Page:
# Azumaya algebra

In mathematics, an Azumaya algebra is a generalization of central simple algebras to R-algebras where R need not be a field. Such a notion was introduced in a 1951 paper of Goro Azumaya, for the case where R is a commutative local ring. The notion was developed further in ring theory, and in algebraic geometry, where Alexander Grothendieck made it the basis for his geometric theory of the Brauer group in Bourbaki seminars from 1964–65. There are now several points of access to the basic definitions.

## Over a ring

An Azumaya algebra over a commutative ring R is an R-algebra A that is free and of finite rank r≥1 as an R-module, such that the tensor product ${\displaystyle A\otimes _{R}A^{\circ }}$  (where Ao is the opposite algebra) is isomorphic to the matrix algebra EndR(A) ≈ Mr(R) via the map sending ${\displaystyle a\otimes b}$  to the endomorphism ${\displaystyle x\mapsto axb}$  of A.

## On a scheme

An Azumaya algebra on a scheme X with structure sheaf ${\displaystyle {\mathcal {O}}_{X}}$ , according to the original Grothendieck seminar, is a sheaf ${\displaystyle {\mathcal {A}}}$  of ${\displaystyle {\mathcal {O}}_{X}}$ -algebras that is étale locally isomorphic to a matrix algebra sheaf; one should, however, add the condition that each matrix algebra sheaf is of positive rank. This definition makes an Azumaya algebra on ${\displaystyle (X,{\mathcal {O}}_{X})}$  into a 'twisted-form' of the sheaf ${\displaystyle M_{n}({\mathcal {O}}_{X})}$ . Milne, Étale Cohomology, starts instead from the definition that it is a sheaf ${\displaystyle {\mathcal {A}}}$  of ${\displaystyle {\mathcal {O}}_{X}}$ -algebras whose stalk ${\displaystyle {\mathcal {A}}_{x}}$  at each point ${\displaystyle x}$  is an Azumaya algebra over the local ring ${\displaystyle {\mathcal {O}}_{X,x}}$  in the sense given above. Two Azumaya algebras ${\displaystyle {\mathcal {A}}_{1}}$  and ${\displaystyle {\mathcal {A}}_{2}}$  are equivalent if there exist locally free sheaves ${\displaystyle {\mathcal {E}}_{1}}$  and ${\displaystyle {\mathcal {E}}_{2}}$  of finite positive rank at every point such that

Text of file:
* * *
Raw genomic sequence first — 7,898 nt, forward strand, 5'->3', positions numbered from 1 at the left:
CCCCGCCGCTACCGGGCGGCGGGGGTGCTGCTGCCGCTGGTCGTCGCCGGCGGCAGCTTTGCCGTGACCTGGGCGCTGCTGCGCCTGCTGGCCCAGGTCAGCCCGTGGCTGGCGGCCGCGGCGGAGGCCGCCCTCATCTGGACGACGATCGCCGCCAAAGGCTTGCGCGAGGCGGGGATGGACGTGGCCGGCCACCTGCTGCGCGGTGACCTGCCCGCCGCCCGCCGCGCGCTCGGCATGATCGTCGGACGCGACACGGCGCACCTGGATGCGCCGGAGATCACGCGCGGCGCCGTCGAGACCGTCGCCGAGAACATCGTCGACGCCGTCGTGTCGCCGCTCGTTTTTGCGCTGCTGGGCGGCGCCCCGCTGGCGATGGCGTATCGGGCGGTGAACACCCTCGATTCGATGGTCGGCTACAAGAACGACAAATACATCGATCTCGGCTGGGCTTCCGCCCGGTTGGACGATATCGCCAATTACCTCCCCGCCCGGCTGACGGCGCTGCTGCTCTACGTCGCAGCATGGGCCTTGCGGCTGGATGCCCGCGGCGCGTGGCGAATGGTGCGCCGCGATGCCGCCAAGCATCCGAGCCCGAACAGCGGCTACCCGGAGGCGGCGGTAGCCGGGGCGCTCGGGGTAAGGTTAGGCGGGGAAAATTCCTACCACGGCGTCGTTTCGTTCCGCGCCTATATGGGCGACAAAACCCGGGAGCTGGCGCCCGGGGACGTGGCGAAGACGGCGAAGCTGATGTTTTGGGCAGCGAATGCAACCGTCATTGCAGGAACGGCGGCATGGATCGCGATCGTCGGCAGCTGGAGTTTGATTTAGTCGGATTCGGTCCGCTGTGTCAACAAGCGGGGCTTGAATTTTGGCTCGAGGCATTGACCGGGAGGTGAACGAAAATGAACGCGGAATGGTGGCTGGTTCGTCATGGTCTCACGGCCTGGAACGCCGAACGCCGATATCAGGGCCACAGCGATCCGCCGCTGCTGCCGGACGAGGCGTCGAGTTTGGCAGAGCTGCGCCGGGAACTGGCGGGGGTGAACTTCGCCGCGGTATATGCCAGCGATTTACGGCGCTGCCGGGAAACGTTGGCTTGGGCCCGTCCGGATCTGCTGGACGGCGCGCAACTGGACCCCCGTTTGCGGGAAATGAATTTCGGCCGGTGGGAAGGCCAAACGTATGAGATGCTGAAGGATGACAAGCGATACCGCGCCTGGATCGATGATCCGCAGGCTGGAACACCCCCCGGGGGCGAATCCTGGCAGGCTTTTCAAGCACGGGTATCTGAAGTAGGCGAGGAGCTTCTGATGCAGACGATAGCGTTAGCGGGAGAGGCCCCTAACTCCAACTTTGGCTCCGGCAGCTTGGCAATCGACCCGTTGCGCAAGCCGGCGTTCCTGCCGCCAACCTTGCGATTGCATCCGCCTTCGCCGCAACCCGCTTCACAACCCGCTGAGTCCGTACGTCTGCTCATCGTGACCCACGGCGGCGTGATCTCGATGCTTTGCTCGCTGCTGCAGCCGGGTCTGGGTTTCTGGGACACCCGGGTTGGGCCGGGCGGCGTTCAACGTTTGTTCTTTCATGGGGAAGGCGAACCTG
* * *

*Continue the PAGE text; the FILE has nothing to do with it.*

${\displaystyle A_{1}\otimes \mathrm {End} _{{\mathcal {O}}_{X}}({\mathcal {E}}_{1})\simeq A_{2}\otimes \mathrm {End} _{{\mathcal {O}}_{X}}({\mathcal {E}}_{2}),}$

where ${\displaystyle \mathrm {End} _{{\mathcal {O}}_{X}}({\mathcal {E}}_{i})}$  is the endomorphism sheaf of ${\displaystyle {\mathcal {E}}_{i}}$ . The Brauer group ${\displaystyle B(X)}$  of X (an analogue of the Brauer group of a field) is the set of equivalence classes of Azumaya algebras. The group operation is given by tensor product, and the inverse is given by the opposite algebra. Note that this is distinct from the cohomological Brauer group which is defined as ${\displaystyle H^{2}(X_{\text{et}},\mathbb {G} _{m})}$ .

## Applications

There have been significant applications of Azumaya algebras in diophantine geometry, following work of Yuri Manin. The Manin obstruction to the Hasse principle is defined using the Brauer group of schemes.

## References

• Knus, Max-Albert (1991), Quadratic and Hermitian forms over rings, Grundlehren der Mathematischen Wissenschaften, 294, Berlin etc.: Springer-Verlag, ISBN 3-540-52117-8, Zbl 0756.11008
• Knus, Max-Albert; Ojanguren, Manuel (1974), Théorie de la descente et algèbres d'Azumaya, Lecture Notes in Mathematics, 389, Berlin, New York: Springer-Verlag, doi:10.1007/BFb0057799, MR 0417149, Zbl 0284.13002
• Saltman, David J. (1999). Lectures on division algebras. Regional Conference Series in Mathematics. 94. Providence, RI: American Mathematical Society. ISBN 0-8218-0979-2. Zbl 0934.16013.